Rhode Island approved tax credits Monday to lure a third major offshore wind company to the state as part of an effort to become a hub for the industry.
The first U.S. offshore wind farm began operating off Block Island in late 2016, and Democratic Gov. Gina Raimondo wants to see the industry grow in the state.
The Rhode Island Commerce Corp. approved nearly $900,000 in tax credits over 10 years for Boston Energy, which plans to open its U.S. headquarters in Providence. The British company must maintain at least 52 full-time jobs in the state for at least 12 years.
Raimondo said Tuesday that the development is “further proof that we’re well-positioned to be the hub for this growing industry.”
Raimondo announced in June that another British wind turbine maintenance company, GEV Wind Power, will locate its U.S. headquarters in Rhode Island and create about 125 jobs.
The Danish offshore wind company Orsted bought Providence-based Deepwater Wind last year. Its major U.S. hubs are Providence and Boston. Deepwater Wind is the developer that opened the wind farm off Block Island.
It’s a “recent trend” for global offshore wind companies to be opening headquarters in Rhode Island, state Commerce Secretary Stefan Pryor said Tuesday, and the state should continue offering tax credits and incentives, promoting ocean science expertise at local universities, and being proactive on renewable energy.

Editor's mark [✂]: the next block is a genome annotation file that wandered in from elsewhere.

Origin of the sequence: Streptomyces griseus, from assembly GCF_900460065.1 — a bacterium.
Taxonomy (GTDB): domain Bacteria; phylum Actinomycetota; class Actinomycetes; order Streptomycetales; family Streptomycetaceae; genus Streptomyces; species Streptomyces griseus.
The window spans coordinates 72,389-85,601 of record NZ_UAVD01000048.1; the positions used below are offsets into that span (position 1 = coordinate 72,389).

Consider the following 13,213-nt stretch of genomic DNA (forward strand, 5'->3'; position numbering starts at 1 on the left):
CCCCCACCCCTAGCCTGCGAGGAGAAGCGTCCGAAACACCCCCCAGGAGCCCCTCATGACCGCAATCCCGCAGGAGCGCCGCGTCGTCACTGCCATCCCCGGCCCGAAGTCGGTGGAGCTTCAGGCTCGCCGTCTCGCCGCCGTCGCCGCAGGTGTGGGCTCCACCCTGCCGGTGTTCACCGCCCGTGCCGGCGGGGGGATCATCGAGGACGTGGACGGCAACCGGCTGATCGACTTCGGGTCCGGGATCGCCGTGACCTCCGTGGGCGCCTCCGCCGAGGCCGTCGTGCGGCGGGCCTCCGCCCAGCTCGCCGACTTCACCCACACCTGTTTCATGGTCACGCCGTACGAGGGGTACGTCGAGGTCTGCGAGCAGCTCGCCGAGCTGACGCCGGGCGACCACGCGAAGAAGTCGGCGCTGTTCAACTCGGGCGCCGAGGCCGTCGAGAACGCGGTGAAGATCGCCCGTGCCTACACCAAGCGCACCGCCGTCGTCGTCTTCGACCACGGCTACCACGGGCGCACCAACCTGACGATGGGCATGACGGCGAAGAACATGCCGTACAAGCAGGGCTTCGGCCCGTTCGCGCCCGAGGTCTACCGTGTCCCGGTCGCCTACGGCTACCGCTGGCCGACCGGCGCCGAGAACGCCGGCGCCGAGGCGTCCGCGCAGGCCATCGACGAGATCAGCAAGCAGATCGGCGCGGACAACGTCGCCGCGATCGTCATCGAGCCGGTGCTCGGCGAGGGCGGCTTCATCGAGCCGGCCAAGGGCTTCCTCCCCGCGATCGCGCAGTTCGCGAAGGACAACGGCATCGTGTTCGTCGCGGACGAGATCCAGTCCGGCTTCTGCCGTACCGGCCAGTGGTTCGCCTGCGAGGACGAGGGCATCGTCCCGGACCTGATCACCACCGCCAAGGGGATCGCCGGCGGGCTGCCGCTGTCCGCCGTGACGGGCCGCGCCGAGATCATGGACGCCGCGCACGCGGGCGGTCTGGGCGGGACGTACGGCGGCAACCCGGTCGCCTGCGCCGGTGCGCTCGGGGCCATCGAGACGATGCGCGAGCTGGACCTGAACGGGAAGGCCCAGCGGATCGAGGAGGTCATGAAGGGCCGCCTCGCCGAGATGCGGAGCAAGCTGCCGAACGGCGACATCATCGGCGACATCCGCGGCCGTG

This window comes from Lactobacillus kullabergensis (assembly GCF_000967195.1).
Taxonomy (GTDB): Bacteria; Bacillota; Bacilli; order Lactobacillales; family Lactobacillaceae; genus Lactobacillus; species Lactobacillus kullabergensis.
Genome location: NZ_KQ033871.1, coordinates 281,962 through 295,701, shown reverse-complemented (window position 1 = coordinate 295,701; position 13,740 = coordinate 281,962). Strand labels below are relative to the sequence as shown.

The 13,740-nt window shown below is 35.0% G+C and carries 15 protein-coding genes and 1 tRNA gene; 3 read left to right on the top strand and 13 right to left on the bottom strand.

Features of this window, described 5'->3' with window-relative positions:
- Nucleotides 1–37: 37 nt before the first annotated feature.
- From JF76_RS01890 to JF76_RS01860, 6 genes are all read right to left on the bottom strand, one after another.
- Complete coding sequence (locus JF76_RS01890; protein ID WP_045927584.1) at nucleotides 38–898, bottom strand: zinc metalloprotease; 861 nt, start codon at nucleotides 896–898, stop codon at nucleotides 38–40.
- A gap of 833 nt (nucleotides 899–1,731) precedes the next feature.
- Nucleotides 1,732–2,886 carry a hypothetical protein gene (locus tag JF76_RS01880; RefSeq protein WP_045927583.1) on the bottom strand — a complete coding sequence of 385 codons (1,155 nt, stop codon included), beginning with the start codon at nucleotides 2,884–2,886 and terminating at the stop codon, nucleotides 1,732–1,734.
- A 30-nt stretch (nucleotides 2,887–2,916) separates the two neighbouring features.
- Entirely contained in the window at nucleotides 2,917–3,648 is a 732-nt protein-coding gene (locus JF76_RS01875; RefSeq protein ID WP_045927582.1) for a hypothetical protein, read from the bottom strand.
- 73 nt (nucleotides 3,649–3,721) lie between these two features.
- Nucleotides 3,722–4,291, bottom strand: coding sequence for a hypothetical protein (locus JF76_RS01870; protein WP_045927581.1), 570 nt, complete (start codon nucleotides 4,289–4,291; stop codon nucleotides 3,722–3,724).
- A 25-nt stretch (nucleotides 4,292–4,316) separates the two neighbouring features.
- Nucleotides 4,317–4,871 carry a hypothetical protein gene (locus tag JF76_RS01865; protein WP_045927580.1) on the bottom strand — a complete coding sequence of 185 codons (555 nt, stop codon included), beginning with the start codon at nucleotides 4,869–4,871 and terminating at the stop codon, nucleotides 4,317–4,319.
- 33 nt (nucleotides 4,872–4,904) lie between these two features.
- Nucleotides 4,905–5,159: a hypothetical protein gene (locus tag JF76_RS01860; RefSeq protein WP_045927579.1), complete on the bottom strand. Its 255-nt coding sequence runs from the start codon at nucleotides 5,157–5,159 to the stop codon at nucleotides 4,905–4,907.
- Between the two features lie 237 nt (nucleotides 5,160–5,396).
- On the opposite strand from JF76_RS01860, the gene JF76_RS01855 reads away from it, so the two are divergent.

Pryor met with executives from both Boston Energy and GEV in England in May during a trip designed to attract offshore wind companies.
Pryor, who visited Denmark this month to meet with offshore wind executives there, said that he continues to pursue companies around the world and that he’s speaking with Orsted about increasing its presence in Rhode Island. Raimondo and Pryor met with Orsted’s global leadership on Tuesday in Newport.
Rhode Island is also home to several smaller companies that supply offshore wind products and services.
“We are deliberately and definitively working on the development of this industry through trade missions and through the fostering of homegrown companies,” Pryor said.
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